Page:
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In Dan River Region, drastic drop in SOL test scores reinforcing fear of pandemic learning loss
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In Dan River Region, drastic drop in SOL test scores reinforcing fear of pandemic learning loss

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Galileo graduation

Galileo Magnet High School students attend graduation in May. Galileo scored a majority of the highest passing rates.

A dramatic drop in Standards of Learning test scores among some schools in the Dan River Region may signal what educational leaders feared was a fallout from the pandemic: a significant learning loss among students during a school year when many learned in a remote fashion.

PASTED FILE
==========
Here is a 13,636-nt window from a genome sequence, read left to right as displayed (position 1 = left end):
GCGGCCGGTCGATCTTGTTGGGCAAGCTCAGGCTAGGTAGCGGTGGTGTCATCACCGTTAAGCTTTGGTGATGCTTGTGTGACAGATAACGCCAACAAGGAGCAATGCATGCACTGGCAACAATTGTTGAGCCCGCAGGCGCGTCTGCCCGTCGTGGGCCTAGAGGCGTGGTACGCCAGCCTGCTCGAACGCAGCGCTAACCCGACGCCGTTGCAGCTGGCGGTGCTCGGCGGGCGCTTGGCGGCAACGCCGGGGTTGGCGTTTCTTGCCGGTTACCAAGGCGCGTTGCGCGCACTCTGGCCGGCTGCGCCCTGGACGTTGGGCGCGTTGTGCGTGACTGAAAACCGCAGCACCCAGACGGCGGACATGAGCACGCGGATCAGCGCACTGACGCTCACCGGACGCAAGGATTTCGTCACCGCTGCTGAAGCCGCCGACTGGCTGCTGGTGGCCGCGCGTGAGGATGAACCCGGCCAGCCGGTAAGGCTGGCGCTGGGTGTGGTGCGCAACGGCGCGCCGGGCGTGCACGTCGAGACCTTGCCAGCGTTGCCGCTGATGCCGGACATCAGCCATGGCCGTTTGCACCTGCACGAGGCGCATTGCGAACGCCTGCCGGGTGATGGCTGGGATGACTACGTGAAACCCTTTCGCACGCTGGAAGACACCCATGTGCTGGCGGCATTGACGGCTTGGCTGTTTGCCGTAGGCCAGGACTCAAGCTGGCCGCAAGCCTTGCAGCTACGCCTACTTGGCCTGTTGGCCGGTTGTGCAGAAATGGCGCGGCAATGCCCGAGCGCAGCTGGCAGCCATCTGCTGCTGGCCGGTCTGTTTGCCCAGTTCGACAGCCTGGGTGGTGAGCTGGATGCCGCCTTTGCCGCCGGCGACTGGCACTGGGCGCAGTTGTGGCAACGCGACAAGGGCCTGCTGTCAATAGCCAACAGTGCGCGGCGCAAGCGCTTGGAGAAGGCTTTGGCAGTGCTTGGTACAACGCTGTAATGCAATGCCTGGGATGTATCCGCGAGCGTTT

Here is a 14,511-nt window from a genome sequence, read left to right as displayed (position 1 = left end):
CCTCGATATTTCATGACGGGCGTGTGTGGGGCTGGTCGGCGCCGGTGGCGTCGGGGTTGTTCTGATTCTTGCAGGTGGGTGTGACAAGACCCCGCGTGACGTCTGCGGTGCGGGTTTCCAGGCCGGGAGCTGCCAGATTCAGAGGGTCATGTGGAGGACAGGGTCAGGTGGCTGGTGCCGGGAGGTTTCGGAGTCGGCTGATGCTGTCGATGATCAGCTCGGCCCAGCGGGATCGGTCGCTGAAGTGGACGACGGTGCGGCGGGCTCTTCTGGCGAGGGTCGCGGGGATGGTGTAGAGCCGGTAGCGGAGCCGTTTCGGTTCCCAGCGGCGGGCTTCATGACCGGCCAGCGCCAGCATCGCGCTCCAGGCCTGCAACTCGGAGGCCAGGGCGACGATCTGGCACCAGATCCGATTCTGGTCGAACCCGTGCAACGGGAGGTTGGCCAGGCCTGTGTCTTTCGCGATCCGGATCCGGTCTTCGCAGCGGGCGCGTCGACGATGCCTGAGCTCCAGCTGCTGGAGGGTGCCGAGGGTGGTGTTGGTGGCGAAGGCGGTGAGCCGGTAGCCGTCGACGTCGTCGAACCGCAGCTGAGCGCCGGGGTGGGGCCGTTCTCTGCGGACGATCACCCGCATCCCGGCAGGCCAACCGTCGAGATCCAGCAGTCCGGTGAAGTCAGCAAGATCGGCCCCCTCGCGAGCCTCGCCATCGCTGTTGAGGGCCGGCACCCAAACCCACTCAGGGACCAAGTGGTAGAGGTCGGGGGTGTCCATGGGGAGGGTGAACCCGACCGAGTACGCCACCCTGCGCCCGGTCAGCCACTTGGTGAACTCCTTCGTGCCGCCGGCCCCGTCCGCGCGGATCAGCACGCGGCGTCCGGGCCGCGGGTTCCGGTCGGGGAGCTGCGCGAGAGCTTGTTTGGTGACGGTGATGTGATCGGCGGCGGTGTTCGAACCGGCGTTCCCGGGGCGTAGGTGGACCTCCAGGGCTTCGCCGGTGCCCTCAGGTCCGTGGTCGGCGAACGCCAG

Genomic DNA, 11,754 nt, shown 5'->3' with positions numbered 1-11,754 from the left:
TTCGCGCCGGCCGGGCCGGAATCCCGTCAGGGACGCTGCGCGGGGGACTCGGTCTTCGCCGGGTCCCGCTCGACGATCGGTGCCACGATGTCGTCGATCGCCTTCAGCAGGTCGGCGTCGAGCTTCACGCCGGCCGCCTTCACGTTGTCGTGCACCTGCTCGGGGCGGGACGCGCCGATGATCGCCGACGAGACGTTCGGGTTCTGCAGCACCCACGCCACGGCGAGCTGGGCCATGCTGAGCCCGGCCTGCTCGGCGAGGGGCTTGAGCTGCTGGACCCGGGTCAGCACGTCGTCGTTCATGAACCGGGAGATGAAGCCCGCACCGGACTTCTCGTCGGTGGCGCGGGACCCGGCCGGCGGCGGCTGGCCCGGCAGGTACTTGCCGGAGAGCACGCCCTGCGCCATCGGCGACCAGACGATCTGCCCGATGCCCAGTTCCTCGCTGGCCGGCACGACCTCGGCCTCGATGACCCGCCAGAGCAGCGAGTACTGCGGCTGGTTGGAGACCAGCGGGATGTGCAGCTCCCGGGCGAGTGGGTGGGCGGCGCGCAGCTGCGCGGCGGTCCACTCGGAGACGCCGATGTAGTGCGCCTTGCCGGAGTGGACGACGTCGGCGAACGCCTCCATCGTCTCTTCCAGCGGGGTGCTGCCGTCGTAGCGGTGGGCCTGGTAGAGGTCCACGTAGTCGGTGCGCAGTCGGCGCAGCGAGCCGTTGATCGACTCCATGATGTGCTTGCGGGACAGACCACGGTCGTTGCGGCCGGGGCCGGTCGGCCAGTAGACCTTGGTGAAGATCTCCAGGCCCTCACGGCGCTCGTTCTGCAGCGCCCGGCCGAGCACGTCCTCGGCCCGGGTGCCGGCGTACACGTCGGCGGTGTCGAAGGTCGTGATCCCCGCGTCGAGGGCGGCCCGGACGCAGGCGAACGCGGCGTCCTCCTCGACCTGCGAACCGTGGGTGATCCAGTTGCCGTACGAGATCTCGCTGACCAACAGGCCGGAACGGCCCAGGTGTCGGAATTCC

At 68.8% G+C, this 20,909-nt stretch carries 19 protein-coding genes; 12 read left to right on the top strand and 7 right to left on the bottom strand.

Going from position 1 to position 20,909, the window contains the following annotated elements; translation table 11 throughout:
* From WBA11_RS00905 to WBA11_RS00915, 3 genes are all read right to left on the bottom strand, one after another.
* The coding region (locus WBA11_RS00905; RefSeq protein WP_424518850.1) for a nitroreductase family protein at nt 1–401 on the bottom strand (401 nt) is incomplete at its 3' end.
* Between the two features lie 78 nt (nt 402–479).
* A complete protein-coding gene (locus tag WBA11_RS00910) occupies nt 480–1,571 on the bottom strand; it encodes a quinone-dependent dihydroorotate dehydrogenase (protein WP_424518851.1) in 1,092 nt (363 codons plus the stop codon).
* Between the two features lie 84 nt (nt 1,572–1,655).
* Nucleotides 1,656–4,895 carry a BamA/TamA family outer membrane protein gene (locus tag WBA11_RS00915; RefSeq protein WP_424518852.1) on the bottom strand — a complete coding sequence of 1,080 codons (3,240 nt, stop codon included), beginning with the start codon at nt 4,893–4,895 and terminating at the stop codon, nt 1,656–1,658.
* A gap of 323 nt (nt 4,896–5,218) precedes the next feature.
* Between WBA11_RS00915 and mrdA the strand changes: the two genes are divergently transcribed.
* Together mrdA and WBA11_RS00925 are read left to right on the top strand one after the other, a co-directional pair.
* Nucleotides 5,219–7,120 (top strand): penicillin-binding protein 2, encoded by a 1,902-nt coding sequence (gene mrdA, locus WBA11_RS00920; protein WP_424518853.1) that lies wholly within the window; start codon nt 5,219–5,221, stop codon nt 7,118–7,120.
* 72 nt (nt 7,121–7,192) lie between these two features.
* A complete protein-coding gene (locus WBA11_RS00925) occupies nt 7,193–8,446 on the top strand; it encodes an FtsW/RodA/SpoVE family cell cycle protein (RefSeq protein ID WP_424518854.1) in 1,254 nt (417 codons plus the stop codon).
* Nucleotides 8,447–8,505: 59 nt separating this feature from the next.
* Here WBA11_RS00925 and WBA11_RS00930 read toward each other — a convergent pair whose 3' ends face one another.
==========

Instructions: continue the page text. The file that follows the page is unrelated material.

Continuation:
SOL testing for the 2019-20 school year was waived, but educational facilities began the exams again last school year to identify where the greatest amount of learning loss had occurred.

However, not all students were tested. Due to the pandemic, some opted out of being tested without penalty and were designated as a “COVID refusal.”

While pass rates in federally required SOLs are 69% for reading, 54% for mathematics and 59% for science, accreditation status has been waived for all Virginia public schools due to the continuing impact of the COVID-19 pandemic.

Simply put, dismal scores won’t have an impact for now.

The results of Virginia’s 2020-21 tests released by the Virginia Department of Education on Thursday show statewide reading test scores declined from 78% to 69%, math scores dropped from 82% to 54% and science scores were down from 81% to 59%.

Pittsylvania County Schools fared better than Danville Public Schools scoring a 78% passing rate in reading, down from 82%. In math, that number fell from 86% to 65% and in science the passing rate dropped from 83% to 66%.